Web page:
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Canada’s Top Security Advisor Met With Kurdish Leader Amid Clashes With Turkey

According to the Kurdistan Regional Government, the meeting was an opportunity for its foreign minister to ask for more assistance from Canada, and to request that it formally open a mission in the area.
Justin Ling
Montreal, CA
Image via the Kurdistan Regional Government?

Canada's National Security Advisor held a low-key meeting with a key member of the Kurdistan Regional Government (KRG) in Erbil last week, as Ottawa navigates its complex relationship with the semi-autonomous regions of Iraq, Syria, and Turkey.

The meeting comes amid continued fighting with the so-called Islamic State, and renewed hostilities between the Kurds and Turkey.

Richard Fadden, who holds the top-tier security job, was hand-picked by the prime minister and had formerly run Canada's main spy agency. He's filling in for Prime Minister Stephen Harper or one of his ministers, all of whom are on the campaign trail, stumping to be returned with a fourth mandate. The prime minister is campaigning heavily on security and defense issues.


According to the Kurdish government, Fadden's August 30 visit was an opportunity for Foreign Minister Falah Mustafa to ask for more assistance, and to request that Canada formally open a mission in the area.

"Minister Mustafa called upon the government of Canada to open a representation office in the Kurdistan Region and expressed the desire of the KRG to strengthen ties in all fields with the government of Canada," a release from the KRG reads.

Mustafa had been personally responsible for pitching Ottawa on increased military aid for the Peshmerga, who are currently making gains in the fight against the so-called Islamic State.

"We need tanks, we need armored personnel carriers, we need Humvees, we need anti-tank missiles in order to win the battle," Mustafa told Motherboard during a visit to Canada last November. "Our enemy has it. We don't have it."

Mustafa's calls have, thus far, gone unfulfilled.

Related: Turkey Drops Bombs on Kurdish Group That Has Fought the Islamic State in Iraq

Canada previously ferried Soviet-era weaponry, contributed by European allies, to the front lines in Kurdistan, primarily arming the People's Protection Units (YPG) forces throughout Northern Iraq.

Canadian defense minister Jason Kenney told VICE in March that while Canada wanted to contribute more arms, the ammunition stockpiles are simply barren, or inoperable with the YPG's kits.

But, for the first time since the Kurds picked up arms against the IS militants, a lack of arms might not be the biggest problem the KRG is facing.


While previously Ankara had sat out much of the fighting, Turkish president Tayyip Erdogan struck an agreement with Washington in August that would see Turkey's fighter jets leading strikes against the expanding IS-controlled territory in Syria and Iraq.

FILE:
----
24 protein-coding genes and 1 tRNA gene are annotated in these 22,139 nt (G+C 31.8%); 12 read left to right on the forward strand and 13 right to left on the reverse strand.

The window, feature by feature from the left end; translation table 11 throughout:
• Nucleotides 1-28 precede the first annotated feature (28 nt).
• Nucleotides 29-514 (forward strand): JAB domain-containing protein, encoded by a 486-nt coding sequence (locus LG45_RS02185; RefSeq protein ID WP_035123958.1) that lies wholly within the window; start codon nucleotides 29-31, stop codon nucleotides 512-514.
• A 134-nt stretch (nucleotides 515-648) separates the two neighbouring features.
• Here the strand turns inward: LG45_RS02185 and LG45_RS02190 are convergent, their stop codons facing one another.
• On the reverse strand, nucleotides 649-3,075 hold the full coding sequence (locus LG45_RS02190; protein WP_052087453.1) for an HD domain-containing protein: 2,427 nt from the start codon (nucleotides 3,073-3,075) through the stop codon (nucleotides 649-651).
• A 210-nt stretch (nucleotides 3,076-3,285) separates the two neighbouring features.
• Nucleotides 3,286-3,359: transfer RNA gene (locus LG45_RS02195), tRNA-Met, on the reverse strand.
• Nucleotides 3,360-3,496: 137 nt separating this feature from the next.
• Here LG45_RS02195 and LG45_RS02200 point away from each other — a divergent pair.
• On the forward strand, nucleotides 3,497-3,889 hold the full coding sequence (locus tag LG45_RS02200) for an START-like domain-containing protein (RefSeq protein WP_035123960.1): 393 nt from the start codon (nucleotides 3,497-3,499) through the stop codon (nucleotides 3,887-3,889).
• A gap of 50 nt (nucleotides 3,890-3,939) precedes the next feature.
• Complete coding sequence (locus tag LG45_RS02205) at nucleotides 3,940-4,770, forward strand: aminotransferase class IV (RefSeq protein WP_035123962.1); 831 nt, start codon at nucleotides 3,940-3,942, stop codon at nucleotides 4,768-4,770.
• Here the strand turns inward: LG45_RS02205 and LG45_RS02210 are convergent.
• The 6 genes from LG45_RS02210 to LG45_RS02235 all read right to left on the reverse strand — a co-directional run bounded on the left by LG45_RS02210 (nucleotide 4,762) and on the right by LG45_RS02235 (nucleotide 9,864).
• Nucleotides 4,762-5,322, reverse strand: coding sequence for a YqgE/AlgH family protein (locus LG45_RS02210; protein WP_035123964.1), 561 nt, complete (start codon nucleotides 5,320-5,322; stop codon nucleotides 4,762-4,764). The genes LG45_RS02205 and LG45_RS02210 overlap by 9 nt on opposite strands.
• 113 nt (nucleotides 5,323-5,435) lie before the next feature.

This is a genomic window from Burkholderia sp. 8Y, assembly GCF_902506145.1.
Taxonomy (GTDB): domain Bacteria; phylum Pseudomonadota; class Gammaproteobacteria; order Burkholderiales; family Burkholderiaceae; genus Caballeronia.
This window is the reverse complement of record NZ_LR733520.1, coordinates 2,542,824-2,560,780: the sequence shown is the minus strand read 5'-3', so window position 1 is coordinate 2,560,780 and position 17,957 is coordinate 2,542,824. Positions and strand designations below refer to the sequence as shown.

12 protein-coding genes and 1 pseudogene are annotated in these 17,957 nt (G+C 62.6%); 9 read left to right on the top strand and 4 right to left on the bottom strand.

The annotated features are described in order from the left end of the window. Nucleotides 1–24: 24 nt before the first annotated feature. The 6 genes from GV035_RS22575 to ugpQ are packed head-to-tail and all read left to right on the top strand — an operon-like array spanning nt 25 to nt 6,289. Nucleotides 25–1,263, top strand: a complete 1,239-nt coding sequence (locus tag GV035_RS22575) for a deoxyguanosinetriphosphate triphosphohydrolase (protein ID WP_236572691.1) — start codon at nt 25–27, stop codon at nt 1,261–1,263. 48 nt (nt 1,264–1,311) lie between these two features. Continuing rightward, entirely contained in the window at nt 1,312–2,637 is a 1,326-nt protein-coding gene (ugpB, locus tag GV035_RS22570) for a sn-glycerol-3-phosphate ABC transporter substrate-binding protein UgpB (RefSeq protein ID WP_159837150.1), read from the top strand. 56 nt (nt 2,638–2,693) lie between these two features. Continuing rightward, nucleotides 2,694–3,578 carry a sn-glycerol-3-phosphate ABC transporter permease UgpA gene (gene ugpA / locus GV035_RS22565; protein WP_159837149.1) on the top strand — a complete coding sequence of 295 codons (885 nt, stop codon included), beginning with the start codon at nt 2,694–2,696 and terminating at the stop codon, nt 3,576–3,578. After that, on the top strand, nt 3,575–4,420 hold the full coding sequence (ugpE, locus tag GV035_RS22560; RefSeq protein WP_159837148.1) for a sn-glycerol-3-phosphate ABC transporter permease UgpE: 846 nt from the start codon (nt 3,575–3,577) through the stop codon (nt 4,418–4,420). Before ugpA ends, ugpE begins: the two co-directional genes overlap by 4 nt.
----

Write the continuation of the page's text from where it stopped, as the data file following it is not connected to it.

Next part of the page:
Since then, columnists have opined that the West was "duped" in the agreement, which has seen Ankara targeting the Kurds to a significant degree. Airstrikes and military raids have pitted the Turkish military in skirmishes against the Kurdistan Workers Party (PKK), which has fought alongside the Peshmerga in recent years. The YPG has even accused the Turks of targeting their units on at least one occasion.

Much of the renewed hostilities began with a massive suicide attack in Suruç, in which 32 young Kurds were killed by a Turkish student with ties to IS. Kurdish groups immediately blamed the Turkish government for failing to prevent the attack — either through negligence, or deliberately. The fighting has seen PKK militants targeting Turkish soldiers and police officers.

The entire situation — that a NATO country is targeting a force allied to every other NATO nation — has led to headaches.

Yet while American President Barack Obama and French President Francois Hollande have chastised Erdogan, warning him to drop his campaign against the Kurds, Harper has remained mum.

VICE News has tried to question the prime minister on the matter, but staffers with Harper's Conservative Party have forbidden the questions.


Fadden and Mustafa also discussed the refugee crisis currently plaguing much of the area. The Canadian advisor, the release says, "highly spoke of KRG's open door policy towards refugees and displaced people without any consideration to their religious or ethnic background."

VICE News has asked Fadden's office for more details about the meeting, but has yet to receive a response.

Follow Justin Ling on Twitter: @justin_ling 

Watch the VICE News documentary, PKK Youth: Fighting for Kurdish Neighborhoods: